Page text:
An article by Ian Kilbride and published in IOL
It is difficult to prove a negative, but all current social and economic indicators point to a failure of successive macro-economic plans to deliver the required growth, economic and developmental patterns needed in our country. Though well-intentioned, President Ramaphosa’s repeated call for the crafting of a social compact to address the country’s economic and social ills is equally miscast.
While a case can be made for the limited success of the 1994 Reconstruction and Development Programme, with 1.1 million houses constructed in the first five years of democracy, the provision of clean water to almost five million citizens previously un-serviced and 1,75 million more homes connected to the electricity grid during the same period, subsequent ‘grand designs’ have largely failed to achieve their objectives. Promising a reduction in poverty and inequality, while boosting economic growth, the Growth, Employment and Redistribution (GEAR) strategy saw childhood poverty increase, inequality remain stubbornly high and GDP growth never achieving its 6% target. Moreover, GEAR failed to deliver socio-economic cohesion, was opposed by COSATU and was a factor in the decline in President Thabo Mbeki’s political fortunes.
GEAR was replaced in 2005 by the Accelerated and Shared Growth Initiative for South Africa (ASGISA). Its core objectives were to reduce poverty by 2010 and halve unemployment from 28% to 14% by 2012. Despite a growing economy, poverty declined by a mere 1,5% to 61% in 2010 and unemployment remained persistently high at 22% by 2012. Disappearing along with Mbeki’s Presidency, GEAR was itself replaced by Jacob Zuma’s New Growth Path. Its key pillars were to bring down unemployment to 15% and the creation of five million jobs by 2020. While Zuma’s political fortunes followed those of his predecessor and was thus unable to see the NGP to conclusion, by 2019 (pre-Covid) the official rate of unemployment hovered above 24% and the number of unemployed grew from 4,4 million in 2009 to 6,7 million in 2019.
Finally, amidst much fanfare and great expectation, 2013 saw the launch of the definitive long-term National Development Plan – 2030. The NDP establishes ambitious goals for economic growth, job creation, transformation and poverty reduction. The plan’s four key pillars are: achieve inclusive, sustainable and equitable economic growth; build capable and healthy human resources; ensure a sustainable environment and enhance resilience; and promote good governance through effective institutions. Ten years into the NDP and with just seven to go, an examination of the plan’s economic and employment objectives is sobering.
The NDP aims to reduce unemployment from 24,9% in 2012, to 14% in 2020 and to 6% in 2030. Today, unemployment hovers around 32-34%, the highest globally. The plan sees GDP growing by 2,7 times in real terms by 2030, requiring average annual GDP growth of 5,4,% over the period 2013-2030. Excluding the catastrophic economic impact of Covid, which saw the South African economy shrink by -6,65%, the country has averaged less than 2% annual GDP growth from 2013. The NDP targets the proportion of national income earned by the bottom 40% to rise from 6% to 10%. Today the figure is just 7%. Indeed, ten years into the NDP, South Africa is still the world’s most economically unequal society. Finally, on the topical issue of electricity generation, the NDP sees the need for an additional 29,000MW of electricity by 2030. Taking into account the retirement of end-of-life power stations, the need for a new build capacity of 40,000MW is identified, of which 20,000MW should come from renewables. In 2013, South Africa’s electricity generation peaked at 23,000MW, yet in 2022, electricity production peaked at under 21,000MW. Far from the 20,000MW targeted from renewables, just 4,500MW is currently generated from renewables, representing 8,8% of total capacity.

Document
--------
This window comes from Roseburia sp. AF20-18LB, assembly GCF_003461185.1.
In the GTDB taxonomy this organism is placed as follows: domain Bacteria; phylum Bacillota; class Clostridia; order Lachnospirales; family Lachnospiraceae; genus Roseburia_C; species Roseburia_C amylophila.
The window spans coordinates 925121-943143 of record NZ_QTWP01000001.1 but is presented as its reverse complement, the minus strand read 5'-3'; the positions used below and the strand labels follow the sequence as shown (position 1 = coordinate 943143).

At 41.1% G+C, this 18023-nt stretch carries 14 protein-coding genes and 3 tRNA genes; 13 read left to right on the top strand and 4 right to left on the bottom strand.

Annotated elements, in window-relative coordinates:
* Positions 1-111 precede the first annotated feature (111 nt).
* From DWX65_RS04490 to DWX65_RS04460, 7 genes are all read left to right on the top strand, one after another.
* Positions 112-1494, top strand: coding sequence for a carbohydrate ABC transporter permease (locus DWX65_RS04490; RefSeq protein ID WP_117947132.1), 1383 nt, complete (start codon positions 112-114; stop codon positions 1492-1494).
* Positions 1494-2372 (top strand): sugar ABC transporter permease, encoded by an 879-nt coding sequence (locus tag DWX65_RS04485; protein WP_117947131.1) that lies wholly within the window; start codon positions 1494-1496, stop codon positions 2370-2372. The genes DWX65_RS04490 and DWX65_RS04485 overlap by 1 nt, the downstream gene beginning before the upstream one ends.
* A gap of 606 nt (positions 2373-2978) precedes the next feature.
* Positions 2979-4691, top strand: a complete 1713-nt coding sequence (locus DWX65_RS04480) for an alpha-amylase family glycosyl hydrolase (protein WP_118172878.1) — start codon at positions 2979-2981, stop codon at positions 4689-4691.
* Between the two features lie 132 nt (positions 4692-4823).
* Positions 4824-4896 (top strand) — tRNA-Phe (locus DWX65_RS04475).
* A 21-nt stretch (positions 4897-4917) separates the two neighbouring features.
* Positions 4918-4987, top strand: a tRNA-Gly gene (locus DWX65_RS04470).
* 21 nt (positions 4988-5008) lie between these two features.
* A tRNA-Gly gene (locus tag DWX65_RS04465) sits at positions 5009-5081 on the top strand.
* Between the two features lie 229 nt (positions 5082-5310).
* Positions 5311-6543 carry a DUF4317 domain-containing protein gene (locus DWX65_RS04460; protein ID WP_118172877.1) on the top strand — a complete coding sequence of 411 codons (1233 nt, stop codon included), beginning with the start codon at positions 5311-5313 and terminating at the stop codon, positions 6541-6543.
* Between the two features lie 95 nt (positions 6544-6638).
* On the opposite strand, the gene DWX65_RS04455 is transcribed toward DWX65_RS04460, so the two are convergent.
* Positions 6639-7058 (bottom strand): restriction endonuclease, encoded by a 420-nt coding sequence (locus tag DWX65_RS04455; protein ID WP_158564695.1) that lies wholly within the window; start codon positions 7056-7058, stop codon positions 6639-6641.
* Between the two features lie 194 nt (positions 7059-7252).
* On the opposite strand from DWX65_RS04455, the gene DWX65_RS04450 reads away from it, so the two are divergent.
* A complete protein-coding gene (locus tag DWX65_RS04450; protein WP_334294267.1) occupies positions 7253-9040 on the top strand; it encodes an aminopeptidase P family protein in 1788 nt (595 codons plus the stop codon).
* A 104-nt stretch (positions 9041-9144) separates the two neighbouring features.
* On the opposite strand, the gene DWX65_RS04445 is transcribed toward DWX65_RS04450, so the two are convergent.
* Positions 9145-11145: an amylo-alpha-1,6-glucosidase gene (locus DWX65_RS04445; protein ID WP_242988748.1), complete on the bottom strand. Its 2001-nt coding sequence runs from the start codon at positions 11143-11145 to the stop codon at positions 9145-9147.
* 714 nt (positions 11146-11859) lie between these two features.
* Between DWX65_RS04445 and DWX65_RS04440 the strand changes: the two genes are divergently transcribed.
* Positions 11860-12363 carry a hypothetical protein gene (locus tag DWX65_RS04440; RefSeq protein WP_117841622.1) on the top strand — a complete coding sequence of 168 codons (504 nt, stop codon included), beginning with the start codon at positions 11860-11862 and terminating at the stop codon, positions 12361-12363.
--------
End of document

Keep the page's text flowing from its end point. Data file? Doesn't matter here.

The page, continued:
Evidentially, successive iterations of national socio-economic development plans have not delivered. Why then, should the formation of a social compact produce a different and better outcome? The answer is we don’t know because we’ve never tried it. But while not writing off its potential merits, sober and serious consideration has to be given to the conceptualisation of social compacts, particularly before they are peremptorily announced as a fait accompli during a state of the nation address.
The first is the identification of a shared and common future for all stakeholders. Currently, as a nation, we lack a common vision and sense of collective purpose. This is not surprising given our conflicted history and diversity, but without forging a common sense of nationhood, we cannot sustain ourselves. Secondly, key stakeholders are in urgent need of a new, credible, authentic and legitimate forum for national dialogue in order to place critical issues on the national agenda. This, in turn, will assist in rebuilding national trust – a quality in particularly short supply according to all national surveys. Thirdly, and relatedly, we need to reboot the relationship between government and business and to do so in a spirit of mutual respect, recognition and humility rather than suspicion, prejudice and hubris.
Grand national development plans, no matter how elegantly crafted and appealing, have not produced the intended results, yet the tattered fabric of our society is in urgent need of repair. For a social compact to hold any prospect of success requires us to take a step back, reflect honestly and then come together as national stakeholders, agree on joint national priorities and to forge a new and pragmatic path of sustainable development through which to achieve them.
Ian Kilbride is the Chairman and CEO of The Spirit Group and an Honorary Professor at Stellenbosch Business School